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REDMON v. HOMEQ SERVICING INC. | Nevada Supreme Court Vacating Judgment & Remanding “Mediation, Sanctions, In RE PASILLAS”

REDMON v. HOMEQ SERVICING INC. | Nevada Supreme Court Vacating Judgment & Remanding “Mediation, Sanctions, In RE PASILLAS”


IN THE SUPREME COURT OF THE STATE OF NEVADA


PHILIP REDMON AND PATRICIA
REDMON,
Appellants,

vs.

HOMEQ SERVICING, INC.; BANK OF
NEW YORK MELLON TRUST
COMPANY; PATRICK KING; AND
ADMINISTRATIVE OFFICE OF THE
COURTS FORECLOSURE MEDIATION
PROGRAM,
Respondents.

ORDER VACATING JUDGMENT AND REMANDING

This is an appeal from a district court order denying a petition for judicial review arising in a foreclosure mediation action. Second Judicial District Court, Washoe County; Patrick Flanagan, Judge.

Following an unsuccessful mediation conducted under Nevada’s Foreclosure Mediation Program, appellants Philip and Patricia Redmon (the Redmons) filed a petition for judicial review seeking sanctions against their loan servicer,  respondent HomEq Servicing, Inc. (HomEq). The district court concluded that HomEq’s conduct was not sanctionable and ordered that a foreclosure certificate be issued. As explained below, we vacate the district court’s order and  remand this matter to the district court.

The Redmons’ mediation was scheduled for December 28, 2009. On that day, the Redmons met with the mediator and an attorney representing HomEq. Due to an apparent miscommunication, HomEq’s attorney was unable to contact via telephone a HomEq employee who ostensibly had the authority to  negotiate the Redmons’ loan. Two days later, a follow-up conference call was held in which the mediator, HomEq’s attorney, and the HomEq employee articipated—but not the Redmons.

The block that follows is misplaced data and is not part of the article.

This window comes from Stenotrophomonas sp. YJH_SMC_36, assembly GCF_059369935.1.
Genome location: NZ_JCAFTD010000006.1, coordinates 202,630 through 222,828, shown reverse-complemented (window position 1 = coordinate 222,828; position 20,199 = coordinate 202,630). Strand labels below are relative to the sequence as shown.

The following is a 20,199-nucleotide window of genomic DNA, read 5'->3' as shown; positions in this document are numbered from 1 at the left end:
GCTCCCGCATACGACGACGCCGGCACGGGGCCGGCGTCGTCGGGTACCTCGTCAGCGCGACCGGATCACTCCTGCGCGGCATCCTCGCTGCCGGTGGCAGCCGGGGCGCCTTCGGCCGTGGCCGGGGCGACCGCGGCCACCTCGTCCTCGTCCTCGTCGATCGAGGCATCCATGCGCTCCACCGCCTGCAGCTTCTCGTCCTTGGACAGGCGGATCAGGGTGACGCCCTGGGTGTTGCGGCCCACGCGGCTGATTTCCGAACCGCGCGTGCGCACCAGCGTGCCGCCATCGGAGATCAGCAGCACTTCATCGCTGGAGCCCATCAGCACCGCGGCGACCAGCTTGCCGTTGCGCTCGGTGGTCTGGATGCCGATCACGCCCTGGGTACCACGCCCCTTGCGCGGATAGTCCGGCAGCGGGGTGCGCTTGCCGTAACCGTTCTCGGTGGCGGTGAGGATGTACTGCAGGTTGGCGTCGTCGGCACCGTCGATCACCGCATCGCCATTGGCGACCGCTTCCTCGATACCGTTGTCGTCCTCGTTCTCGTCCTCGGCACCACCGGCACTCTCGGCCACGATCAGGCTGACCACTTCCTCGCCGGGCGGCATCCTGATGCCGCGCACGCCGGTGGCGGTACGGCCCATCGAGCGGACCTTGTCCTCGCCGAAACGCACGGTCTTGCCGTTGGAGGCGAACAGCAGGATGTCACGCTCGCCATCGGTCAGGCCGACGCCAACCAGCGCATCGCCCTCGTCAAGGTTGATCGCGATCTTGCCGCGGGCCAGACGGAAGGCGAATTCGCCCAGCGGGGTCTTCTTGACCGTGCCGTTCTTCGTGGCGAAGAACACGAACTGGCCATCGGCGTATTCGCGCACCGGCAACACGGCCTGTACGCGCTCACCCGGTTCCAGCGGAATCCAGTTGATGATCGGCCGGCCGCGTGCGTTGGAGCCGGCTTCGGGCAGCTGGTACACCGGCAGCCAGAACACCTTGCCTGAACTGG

The Redmons’ petition for judicial review contended that, among other things, HomEq should be sanctioned for its failure to make someone available during the mediation who had the authority to negotiate their loan. See NRS 107.086(5) (indicating that the mediator shall recommend sanctions when the beneficiary or its representative “does not have the authority or access to a person with the authority” to negotiate a loan modification). In denying their petition, the district court failed to explain the basis for its conclusion that HomEq had made someone with authority available during the mediation. Specifically, the district court’s order does not explain who had authority on HomEq’s behalf, nor does it explain on what day or days the mediation took place.

On remand, we direct the district court to make the factual findings necessary to determine whether HomEq made someone available during the mediation who had the authority to negotiate the Redmons’ loan. If the district court concludes that HomEq failed in this regard, the district court shall determine how HomEq should be appropriately sanctioned. Pasillas v. HSBC Bank USA, 127 Nev.     , P• 3d (2011) (construing NRS 107.086(5) to mean that a violation of one of the four statutory requirements must be sanctioned and that the district court is to consider several factors in determining what sanctions are appropriate). Accordingly, we

ORDER the judgment of the district court VACATED AND REMAND this matter to the district court for proceedings consistent with this order.

[…]

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